I've finally tracked down the problem I was having with the RSS feeds. The short version is, Web 2.0 technology is still a bit twitchy. Or, at least, the way one service provider (not Typepad) was handling RSS was being helpful in an unhelpful way.
There's a problem with the RSS feed for Arms and Influence that is eating the time I would spend posting. Among other unfortunate side effects, the latest podcast isn't showing up in the iTunes Music Store. As soon as I the Typepad people help fix this problem, I'll get back to posting.
The links go to more information about these games. To purchase
games that are in print, check out online game retailers, such as Boulder Games or Fair Play Games. Otherwise, eBay is your best bet for finding out of print titles.
I had some minor sound editing issues during this podcast, so the quality is not as good as it should be. This problem should disappear by the next podcast.
The war in Afghanistan remains an uphill battle--quite literally, for the unit of the 10th Mountain Division profiled in this Salon article. Worth reading for a lot of reasons, not least of which is the work still left to be done. One of my greatest fears is that the Iraq hangover will cause many Americans to lose interest in Afghanistan, too.
Yesterday, I grumbled that American newspapers like the Washington
Post cover the Iraq war from a purely American perspective. In other words, the subjects of these
articles are American soldiers, American politicians and political appointees,
or American problems. Unfortunately, winning any counterinsurgency war requires
a deep understanding of the country where the civil war is taking place.
After I wrote that post, I realized that I left out an
important qualification. American journalists often do write about the citizens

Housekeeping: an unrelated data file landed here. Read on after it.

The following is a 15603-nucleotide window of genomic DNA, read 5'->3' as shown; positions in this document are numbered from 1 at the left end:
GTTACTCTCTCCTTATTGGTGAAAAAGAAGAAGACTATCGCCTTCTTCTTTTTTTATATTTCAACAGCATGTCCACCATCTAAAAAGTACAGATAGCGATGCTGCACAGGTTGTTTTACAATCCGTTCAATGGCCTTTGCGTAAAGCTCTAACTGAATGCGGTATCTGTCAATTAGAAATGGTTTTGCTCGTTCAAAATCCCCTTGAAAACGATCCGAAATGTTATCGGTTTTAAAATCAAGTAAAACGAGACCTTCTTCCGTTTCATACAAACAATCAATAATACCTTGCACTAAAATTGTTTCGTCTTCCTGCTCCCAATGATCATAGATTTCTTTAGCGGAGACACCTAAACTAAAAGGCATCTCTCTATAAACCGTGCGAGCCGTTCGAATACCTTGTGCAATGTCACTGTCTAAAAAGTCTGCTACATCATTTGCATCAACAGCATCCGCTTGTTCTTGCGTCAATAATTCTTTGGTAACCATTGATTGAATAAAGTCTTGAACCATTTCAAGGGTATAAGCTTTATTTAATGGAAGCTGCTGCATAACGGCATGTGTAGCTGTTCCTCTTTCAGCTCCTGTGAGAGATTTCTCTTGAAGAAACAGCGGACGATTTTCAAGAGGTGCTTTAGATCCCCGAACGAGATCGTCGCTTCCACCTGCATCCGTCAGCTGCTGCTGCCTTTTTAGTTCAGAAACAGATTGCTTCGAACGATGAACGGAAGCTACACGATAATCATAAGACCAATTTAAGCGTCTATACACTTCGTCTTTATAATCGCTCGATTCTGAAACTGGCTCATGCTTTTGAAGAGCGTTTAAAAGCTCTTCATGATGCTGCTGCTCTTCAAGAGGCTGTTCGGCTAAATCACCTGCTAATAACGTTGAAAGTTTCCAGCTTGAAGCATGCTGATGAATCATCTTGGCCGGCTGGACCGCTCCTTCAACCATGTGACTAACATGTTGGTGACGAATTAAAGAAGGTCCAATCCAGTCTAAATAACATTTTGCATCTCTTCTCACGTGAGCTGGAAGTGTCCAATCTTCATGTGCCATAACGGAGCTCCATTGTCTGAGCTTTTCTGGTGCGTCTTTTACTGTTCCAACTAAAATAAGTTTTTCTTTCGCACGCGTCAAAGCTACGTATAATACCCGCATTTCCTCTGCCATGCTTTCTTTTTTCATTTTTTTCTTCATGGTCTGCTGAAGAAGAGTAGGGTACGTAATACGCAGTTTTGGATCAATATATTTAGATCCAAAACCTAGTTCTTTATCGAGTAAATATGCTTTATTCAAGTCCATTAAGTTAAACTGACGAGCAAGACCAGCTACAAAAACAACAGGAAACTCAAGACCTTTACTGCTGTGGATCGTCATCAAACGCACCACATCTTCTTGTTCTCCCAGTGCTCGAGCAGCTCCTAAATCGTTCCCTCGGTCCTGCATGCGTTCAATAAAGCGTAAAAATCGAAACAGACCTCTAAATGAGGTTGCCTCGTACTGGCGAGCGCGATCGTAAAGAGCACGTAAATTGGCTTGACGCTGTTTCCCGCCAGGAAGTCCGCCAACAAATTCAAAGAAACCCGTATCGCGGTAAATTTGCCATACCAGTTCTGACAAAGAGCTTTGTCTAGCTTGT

of countries wracked by internal war. The content of these articles, while
sympathetic to the subject, are largely useless.
It’s hard to speak of these articles in the plural,
since they amount to re-wordings of the same story. Here is that
Ur-article, presented in the “fill-in-the-blank” format that I can neither confirm
nor deny reporters actually use:
___________ has lived in the village of ___________ for all [his/her] life. That was, until war came to the village.
Today, ___________ lives in [a refugee camp/fear].
“I don’t know where I’ll go, or what I’ll do,”
______________ said, clutching his ___________, a treasured keepsake. “Nowhere is safe.”
___________ story is all too familiar, in this war that
has claimed over ___________ lives. With the failure of negotiations between ___________ and ___________, there is no end to the violence in sight.
Still, ___________ clings to hope. “Every day I pray for
peace,” [he/she] said. "It’s all I can do."
What’s wrong with that? At the very least, this kind of
reporting draws attention to the conflicts themselves. Unfortunately, that’s
usually where the information stops.
After arousing sympathy and horror, the next step should be
a description of how these tragic circumstances came to be. Who’s fighting, and
why? What is the current state of the war? How is the conflict likely to unfold?
Is there anything the reader, or the reader’s elected officials, can do to
nudge these events towards an end to the suffering of people like [fill in the
That’s why I spoke highly of Digital Diplomat’s post about